- Zoom In, Zoom Out, Change Lens:New directions in the historiography of decolonisation
Historical research on decolonisation has long been plagued by a particular problem of scale. Broad syntheses and overarching conceptual frameworks are desirable, it is generally agreed, as long as they do not obscure local specificities. The problem is that those historians working on the macro scale are considered to be writing histories of decolonisation (and to be well-placed to comment on its historiography), while those carrying out research on the local specificities are considered to be writing, say, a history of mid-twentieth-century Buganda. The former can choose to incorporate the latter, but the latter can only choose whether to enter into dialogue with the grander narratives—which may or may not take heed of their potential contributions. Of course, like many of the traits that the history of decolonisation shares with colonial and imperial historiography more broadly, this is not only a methodological question, but a highly political one, laden with echoes of the power structures it seeks to understand. That is not to say, however, that it cannot have methodological solutions—to some extent at least—a fact to which some excellent publications during the last decade attest.1 These interventions have taken the shape of, firstly, studies of specific decolonisation processes, reread to challenge broad assumptions, and, secondly, histories that centre on other processes or turning points into which decolonisation enters from the margins. Their implications spill beyond their own specificities to the extent that they cannot be ignored by any historian embarking on a "global" synthesis of decolonisation.
The four books under review can be understood as being part of a valuable flurry of literature produced in the wake of this intervention. As such, they share a broad interest in questions of scale and analytical lens, an interest that serves to structure the following assessment of these authors' contributions to a rapidly evolving historiographical field. Of course, each book has its own distinct historiographical agenda and explicitly responds to a range of other concerns, but this overarching interest encompasses several common questions and productive tensions that illuminate the state of the field. Some of these are now recognisable from an older literature: a problematisation of the actors and institutions (including the state) of decolonisation, and an exploration of comparisons and connections between colonising powers and between colonies. Others reflect wider disciplinary imperatives: the global and transnational turns materialise here both in the refusal to treat the empire to nation-state "shift" as historical inevitability, and in the insistence on looking outwards in order to tie decolonisation to other twentieth-century narrative threads, such as development and human rights. Others still have long scholarly roots but are now assuming renewed impetus: the unendingly contentious role of, variously, the discursive, symbolic, psychological and non-material in decolonisation. To all of these, we shall return.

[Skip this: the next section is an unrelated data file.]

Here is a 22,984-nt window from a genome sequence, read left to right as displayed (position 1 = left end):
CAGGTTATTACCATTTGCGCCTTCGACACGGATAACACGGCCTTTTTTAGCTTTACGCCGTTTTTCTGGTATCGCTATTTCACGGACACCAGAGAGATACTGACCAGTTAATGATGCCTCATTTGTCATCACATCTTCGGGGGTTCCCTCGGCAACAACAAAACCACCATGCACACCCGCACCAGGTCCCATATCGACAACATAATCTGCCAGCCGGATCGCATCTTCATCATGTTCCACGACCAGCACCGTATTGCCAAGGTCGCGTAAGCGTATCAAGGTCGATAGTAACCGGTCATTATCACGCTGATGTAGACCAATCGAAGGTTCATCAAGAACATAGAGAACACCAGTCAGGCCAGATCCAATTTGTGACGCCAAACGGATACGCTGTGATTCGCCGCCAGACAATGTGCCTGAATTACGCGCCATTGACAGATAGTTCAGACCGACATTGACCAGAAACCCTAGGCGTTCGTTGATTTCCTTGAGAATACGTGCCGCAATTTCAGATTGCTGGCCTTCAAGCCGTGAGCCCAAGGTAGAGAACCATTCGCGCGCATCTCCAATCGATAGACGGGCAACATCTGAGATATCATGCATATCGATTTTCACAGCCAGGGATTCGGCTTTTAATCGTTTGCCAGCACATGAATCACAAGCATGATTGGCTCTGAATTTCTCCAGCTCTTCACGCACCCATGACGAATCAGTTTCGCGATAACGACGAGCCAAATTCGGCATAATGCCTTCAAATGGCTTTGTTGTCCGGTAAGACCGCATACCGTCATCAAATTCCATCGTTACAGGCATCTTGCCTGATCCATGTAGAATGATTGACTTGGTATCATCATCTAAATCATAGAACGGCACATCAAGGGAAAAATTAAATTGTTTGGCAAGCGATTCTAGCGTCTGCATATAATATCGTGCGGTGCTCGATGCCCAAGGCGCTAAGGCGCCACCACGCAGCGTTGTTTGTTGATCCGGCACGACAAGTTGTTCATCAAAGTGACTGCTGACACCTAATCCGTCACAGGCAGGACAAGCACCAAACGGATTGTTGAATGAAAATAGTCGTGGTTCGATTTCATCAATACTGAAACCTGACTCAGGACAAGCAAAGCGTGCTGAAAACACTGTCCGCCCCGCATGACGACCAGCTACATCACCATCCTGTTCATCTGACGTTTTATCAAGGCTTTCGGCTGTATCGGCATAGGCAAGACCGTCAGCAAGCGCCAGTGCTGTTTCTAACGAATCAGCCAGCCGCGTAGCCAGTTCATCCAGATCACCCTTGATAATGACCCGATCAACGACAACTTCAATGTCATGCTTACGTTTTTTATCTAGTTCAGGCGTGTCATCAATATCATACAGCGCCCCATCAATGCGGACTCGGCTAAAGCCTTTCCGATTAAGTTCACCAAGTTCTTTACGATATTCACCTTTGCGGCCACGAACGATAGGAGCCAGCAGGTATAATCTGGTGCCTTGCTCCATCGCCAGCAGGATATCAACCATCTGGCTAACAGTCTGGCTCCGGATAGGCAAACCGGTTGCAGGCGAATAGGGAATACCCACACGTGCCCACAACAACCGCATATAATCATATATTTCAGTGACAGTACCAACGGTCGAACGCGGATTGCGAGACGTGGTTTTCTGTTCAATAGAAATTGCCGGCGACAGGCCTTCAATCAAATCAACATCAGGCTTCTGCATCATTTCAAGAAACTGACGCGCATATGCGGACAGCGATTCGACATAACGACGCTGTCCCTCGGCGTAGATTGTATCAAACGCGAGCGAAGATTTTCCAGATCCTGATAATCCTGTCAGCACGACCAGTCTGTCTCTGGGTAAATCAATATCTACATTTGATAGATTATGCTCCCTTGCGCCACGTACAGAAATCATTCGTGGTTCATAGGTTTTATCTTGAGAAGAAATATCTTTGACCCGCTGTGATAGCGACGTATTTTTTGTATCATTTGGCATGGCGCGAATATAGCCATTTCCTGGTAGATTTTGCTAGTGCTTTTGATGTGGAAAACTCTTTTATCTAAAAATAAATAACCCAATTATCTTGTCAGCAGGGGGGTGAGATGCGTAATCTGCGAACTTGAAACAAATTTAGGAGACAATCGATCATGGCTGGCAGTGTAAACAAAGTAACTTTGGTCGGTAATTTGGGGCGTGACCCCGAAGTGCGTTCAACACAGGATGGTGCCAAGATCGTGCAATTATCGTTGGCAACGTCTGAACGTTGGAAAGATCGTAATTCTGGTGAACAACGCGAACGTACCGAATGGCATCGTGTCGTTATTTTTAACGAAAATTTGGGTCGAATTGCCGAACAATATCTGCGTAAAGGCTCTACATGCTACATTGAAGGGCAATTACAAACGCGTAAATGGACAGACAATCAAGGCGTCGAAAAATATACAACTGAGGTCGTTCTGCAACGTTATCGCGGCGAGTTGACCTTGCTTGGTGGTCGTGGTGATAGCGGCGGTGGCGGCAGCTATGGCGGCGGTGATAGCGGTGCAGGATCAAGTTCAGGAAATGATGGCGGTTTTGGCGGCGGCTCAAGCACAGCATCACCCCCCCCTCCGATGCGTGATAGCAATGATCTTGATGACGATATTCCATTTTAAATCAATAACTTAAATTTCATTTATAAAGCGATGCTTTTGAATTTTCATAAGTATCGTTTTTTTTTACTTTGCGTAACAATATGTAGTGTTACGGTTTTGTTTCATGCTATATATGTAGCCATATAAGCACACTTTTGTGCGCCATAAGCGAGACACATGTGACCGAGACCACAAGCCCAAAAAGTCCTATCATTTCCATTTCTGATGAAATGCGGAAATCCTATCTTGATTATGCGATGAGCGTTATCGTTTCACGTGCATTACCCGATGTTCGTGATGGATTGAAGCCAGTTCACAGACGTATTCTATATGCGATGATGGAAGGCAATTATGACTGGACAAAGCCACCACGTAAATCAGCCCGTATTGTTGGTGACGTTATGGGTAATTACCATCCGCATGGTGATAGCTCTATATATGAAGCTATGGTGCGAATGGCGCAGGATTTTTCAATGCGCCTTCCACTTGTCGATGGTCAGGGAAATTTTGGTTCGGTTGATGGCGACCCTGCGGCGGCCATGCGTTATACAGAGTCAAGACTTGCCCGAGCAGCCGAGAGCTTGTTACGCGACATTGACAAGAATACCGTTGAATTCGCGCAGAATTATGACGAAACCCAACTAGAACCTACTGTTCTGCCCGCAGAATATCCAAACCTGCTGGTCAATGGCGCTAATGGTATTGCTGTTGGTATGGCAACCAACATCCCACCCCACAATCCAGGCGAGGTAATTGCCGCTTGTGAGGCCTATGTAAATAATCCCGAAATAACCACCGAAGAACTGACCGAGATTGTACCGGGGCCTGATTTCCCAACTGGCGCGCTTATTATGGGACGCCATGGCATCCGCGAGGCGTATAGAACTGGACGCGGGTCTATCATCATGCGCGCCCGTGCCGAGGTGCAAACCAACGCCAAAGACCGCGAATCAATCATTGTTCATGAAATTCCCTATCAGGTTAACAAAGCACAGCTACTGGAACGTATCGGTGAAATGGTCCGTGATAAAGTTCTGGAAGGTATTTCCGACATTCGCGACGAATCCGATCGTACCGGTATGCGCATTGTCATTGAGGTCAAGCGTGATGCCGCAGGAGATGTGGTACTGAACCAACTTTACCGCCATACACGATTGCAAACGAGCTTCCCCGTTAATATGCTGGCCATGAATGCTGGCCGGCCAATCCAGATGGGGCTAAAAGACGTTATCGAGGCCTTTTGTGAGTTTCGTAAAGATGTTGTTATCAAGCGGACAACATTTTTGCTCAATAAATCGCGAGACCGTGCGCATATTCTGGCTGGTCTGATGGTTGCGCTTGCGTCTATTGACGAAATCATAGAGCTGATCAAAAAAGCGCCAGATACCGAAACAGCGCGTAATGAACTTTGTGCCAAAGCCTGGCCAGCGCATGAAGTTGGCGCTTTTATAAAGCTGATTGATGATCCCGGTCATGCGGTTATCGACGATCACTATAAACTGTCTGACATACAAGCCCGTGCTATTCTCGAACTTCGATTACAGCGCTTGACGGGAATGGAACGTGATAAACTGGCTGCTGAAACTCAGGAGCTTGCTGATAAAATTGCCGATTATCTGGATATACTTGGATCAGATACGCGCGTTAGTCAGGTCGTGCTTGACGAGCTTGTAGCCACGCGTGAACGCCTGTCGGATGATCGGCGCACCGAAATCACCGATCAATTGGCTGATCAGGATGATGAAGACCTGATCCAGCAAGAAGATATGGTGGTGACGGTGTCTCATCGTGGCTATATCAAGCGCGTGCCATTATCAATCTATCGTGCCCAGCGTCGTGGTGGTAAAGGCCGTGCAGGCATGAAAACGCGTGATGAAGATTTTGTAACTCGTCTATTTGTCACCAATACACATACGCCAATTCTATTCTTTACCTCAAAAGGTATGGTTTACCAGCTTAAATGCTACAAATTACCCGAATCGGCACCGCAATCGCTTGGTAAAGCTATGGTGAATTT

Of the four books under review, two are edited collections, a format intrinsically suited to the pairing of conceptual threads and specific case studies. Craggs and Wintle's volume Cultures of Decolonisation came out of a conference of the same name at the Institute of Commonwealth Studies, London, in May 2012. The volume is explicitly interdisciplinary, including contributions from curators, architects and art historians, and seeks to consider from a transnational perspective "how culture was interwoven with imperial collapse." Smith and Jeppesen's volume Britain, France and the Decolonization of Africa is the output of a 2014 conference at UCL, and is framed around the concept of the future imperfect tense in order to emphasise possibility and conditionality and in bringing to light the specificities of the late colonial shift in the entangled imperial withdrawals of two...